Customer Journey – Design Thinking Tool

Design thinking helps solve complex problems through a non-linear process that is based on understanding of customers or empathy, further used to question assumptions, reframe the problem, and then generate an innovative solution, validated with users.

Successful solution is preconditioned by deep understanding or empathy for the customer. Great tool for establishing deep understanding of the customer, or insight into experience of the customer upon meeting a certain product or service is customer journey map.

The customer or user journey map is a visualization of the process a customer/user – a certain persona goes through towards accomplishing a goal. Most often, it is an interaction with a product or service that spans over time. It is a journey, as the overall experience, spanning over time is mapped step by step, or “dissected” in order to recognize and investigate in detail specific steps, thus clarifying potentially interesting areas.  

How to map customer journey?

First of all, it is necessary to determine the journey, or the scenario that needs to be mapped – what is the beginning and what is its end. One scenario, or journey needs to have a clear goal from the customer’s perspective, so accordingly it needs to be defined when the journey starts and when it ends. E.g. whether certain purchase begins when the customer enters a shop or a web-shop or the journey begins earlier, with the advertisement of that product on social media. Answers to these questions must be provided by the very customer. As there may be different answers coming from different customers, it needs to be defined whose journey it is mapped – who is persona journeying. In some cases, it is possible to have other actors in the process, so they need to be defined.

When it is clear who is taking the journey in question, where it starts and where it ends, one step at a time needs to be captured, defining activities and their circumstances. Examples include: where is the step taking place, is it initiated by the customer or another actor, how much time it takes to perform the step, is the customer aware of the next step, does a step include some documentation or specific systems support, waiting time, etc. Depending on the customer journey and needs, this data can be visually organized in different ways, but frequently grouped into phases. What is important is that steps are detailed (the devil is in the detail, they say, no matter how trivial they seem at first), they are organized in a logical order and, most importantly, they are resulting from customer research – they came from observations, interaction with the customers or testing.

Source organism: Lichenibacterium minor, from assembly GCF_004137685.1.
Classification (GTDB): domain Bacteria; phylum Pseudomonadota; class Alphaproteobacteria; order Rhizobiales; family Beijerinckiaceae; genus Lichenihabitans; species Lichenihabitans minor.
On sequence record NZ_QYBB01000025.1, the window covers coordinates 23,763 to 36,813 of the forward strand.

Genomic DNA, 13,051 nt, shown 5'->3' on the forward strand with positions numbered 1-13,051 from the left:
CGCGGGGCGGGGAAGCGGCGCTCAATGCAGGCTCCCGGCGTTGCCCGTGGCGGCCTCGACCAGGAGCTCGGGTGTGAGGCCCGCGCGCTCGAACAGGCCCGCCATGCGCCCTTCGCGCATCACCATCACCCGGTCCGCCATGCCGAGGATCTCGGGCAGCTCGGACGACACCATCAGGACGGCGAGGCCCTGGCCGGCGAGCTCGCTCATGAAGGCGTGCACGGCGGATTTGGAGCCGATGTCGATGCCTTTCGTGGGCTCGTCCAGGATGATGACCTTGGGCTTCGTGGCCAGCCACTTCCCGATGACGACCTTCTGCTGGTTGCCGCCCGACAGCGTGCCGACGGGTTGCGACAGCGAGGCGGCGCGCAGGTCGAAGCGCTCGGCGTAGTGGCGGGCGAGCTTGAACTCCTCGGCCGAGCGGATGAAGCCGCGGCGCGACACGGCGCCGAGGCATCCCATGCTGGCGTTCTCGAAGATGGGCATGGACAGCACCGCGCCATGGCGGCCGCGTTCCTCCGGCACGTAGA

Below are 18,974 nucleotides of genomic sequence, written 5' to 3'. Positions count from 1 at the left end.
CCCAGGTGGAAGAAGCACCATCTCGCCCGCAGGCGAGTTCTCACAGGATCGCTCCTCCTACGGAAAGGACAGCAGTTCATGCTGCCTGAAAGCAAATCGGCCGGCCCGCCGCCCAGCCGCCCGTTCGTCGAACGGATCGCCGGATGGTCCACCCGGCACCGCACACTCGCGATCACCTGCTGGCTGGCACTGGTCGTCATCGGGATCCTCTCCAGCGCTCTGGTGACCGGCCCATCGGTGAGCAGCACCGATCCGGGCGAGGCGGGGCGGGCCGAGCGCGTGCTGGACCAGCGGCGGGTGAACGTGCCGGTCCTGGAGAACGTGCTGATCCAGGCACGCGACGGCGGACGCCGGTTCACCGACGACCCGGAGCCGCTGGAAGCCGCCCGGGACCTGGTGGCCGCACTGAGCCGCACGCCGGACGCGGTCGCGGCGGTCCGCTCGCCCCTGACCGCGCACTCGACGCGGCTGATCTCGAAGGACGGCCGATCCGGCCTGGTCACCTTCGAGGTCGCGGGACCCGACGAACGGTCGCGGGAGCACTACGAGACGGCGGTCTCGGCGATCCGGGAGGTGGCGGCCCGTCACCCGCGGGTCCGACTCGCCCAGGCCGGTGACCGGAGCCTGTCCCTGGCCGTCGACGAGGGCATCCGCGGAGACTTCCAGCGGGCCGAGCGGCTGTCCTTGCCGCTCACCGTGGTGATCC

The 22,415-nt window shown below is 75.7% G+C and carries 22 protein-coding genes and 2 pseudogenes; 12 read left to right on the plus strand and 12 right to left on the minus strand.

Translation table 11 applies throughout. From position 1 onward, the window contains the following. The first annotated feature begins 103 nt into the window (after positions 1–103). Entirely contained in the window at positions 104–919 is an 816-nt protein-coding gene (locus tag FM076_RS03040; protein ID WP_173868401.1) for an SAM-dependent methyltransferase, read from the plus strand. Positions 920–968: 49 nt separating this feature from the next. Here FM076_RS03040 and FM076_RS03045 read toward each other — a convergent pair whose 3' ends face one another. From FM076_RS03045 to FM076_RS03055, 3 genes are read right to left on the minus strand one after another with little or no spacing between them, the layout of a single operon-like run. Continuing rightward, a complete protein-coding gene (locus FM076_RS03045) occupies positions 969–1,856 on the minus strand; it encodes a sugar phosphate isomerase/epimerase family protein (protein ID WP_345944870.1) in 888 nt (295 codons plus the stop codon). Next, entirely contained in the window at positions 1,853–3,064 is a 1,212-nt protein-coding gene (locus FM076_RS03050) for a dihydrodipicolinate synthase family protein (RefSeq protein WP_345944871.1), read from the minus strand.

Customer journey mapping examples: www.nngroup.com; www.interaction-design.org

An additional aspect of the customer journey map are emotions. Every step of the journey, depending on the step and the circumstances is added an emotional aspect, e.g. a smiley. This way problematic areas are easy to spot.

Depending on the journey mapped, as well as the end goal of mapping, the map can contain other information. It is often transformed into a blueprint, that maps, in addition to the customer journey also activities “behind the curtain”. They include everything invisible to the customer, internal processes that needs to be performed, in order to proceed to the next step of the customer journey “in front of the curtain”. Blueprints help identify challenges with internal processes that cause bad customer experience.

Mapping customer journey is an excellent team exercise that helps team members understand both overall customer experience, but also details behind the specific steps that make out the whole experience. An experience with an existing product or service can be mapped in order to improve it. This creates a common empathy for the customer. Mapped customer journey can, further be used to communicate recognised problems and investigate solutions. It is, also possible to use the same tool to devise, design customer journey for a future product or service. In that case this exercise is useful to throw light on all specific steps in order for the team to plan for a really good experience.

About Milena Medjak 6 Articles
Milena Međak is business analyst focused on the experience, currently exploring analysis within agile software development in Endava. As an accomplished service design practitioner, she has hands-on experience in CEM and customer-facing processes. Milena believes in holistic customer-centric approach and practices design thinking (and doing) in all her business and private endeavors.

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